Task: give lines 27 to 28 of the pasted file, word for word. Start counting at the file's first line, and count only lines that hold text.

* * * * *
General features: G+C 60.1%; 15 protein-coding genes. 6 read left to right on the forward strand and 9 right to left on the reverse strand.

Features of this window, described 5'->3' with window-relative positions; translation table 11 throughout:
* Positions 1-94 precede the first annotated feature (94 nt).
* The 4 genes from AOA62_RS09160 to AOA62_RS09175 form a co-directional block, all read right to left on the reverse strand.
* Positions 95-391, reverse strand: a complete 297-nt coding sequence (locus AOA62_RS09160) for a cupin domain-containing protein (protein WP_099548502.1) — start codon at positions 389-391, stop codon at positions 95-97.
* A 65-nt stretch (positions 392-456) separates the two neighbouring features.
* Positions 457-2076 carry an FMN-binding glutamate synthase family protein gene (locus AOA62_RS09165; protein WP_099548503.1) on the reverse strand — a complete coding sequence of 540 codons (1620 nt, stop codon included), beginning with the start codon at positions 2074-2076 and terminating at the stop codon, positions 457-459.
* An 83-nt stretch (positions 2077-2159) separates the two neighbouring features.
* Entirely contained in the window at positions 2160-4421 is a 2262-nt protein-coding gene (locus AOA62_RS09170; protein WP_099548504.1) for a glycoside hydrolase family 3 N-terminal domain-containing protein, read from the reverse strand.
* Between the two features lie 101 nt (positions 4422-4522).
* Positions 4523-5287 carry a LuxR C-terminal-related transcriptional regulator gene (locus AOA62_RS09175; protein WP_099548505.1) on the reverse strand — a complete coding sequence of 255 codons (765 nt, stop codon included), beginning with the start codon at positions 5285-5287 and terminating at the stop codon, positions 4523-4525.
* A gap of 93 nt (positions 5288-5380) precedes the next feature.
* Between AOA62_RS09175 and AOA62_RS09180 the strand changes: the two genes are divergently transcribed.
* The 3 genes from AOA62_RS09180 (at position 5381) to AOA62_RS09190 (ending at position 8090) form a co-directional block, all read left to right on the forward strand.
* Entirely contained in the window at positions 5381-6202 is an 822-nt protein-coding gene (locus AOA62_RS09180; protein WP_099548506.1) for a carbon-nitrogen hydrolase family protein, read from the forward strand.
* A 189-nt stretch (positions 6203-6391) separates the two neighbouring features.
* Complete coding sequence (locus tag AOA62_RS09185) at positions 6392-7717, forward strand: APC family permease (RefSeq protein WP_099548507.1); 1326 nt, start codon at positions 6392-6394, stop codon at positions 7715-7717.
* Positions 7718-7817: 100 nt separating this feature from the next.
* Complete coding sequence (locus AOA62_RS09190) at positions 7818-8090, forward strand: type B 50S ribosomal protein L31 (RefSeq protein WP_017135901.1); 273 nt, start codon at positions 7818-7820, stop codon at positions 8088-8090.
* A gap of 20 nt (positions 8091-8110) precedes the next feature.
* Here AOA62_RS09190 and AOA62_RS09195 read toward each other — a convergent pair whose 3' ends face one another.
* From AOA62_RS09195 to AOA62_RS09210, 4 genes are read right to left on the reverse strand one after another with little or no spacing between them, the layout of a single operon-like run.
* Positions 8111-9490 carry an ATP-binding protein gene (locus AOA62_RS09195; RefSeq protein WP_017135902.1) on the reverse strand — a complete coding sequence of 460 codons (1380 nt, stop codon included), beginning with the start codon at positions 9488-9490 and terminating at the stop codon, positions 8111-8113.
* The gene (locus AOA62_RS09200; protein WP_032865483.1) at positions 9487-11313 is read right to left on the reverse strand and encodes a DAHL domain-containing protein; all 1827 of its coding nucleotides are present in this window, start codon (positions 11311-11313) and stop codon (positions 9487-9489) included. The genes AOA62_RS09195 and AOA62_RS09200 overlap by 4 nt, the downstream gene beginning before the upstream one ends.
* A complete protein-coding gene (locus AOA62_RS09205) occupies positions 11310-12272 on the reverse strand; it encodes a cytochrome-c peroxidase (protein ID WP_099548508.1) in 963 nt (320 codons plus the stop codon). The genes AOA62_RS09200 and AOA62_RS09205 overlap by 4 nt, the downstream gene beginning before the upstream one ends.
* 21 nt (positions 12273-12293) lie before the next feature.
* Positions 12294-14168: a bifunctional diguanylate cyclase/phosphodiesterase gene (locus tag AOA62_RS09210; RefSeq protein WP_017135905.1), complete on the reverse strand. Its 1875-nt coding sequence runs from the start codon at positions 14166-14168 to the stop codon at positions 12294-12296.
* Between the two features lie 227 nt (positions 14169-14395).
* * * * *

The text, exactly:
* Positions 12294-14168: a bifunctional diguanylate cyclase/phosphodiesterase gene (locus tag AOA62_RS09210; RefSeq protein WP_017135905.1), complete on the reverse strand. Its 1875-nt coding sequence runs from the start codon at positions 14166-14168 to the stop codon at positions 12294-12296.
* Between the two features lie 227 nt (positions 14169-14395).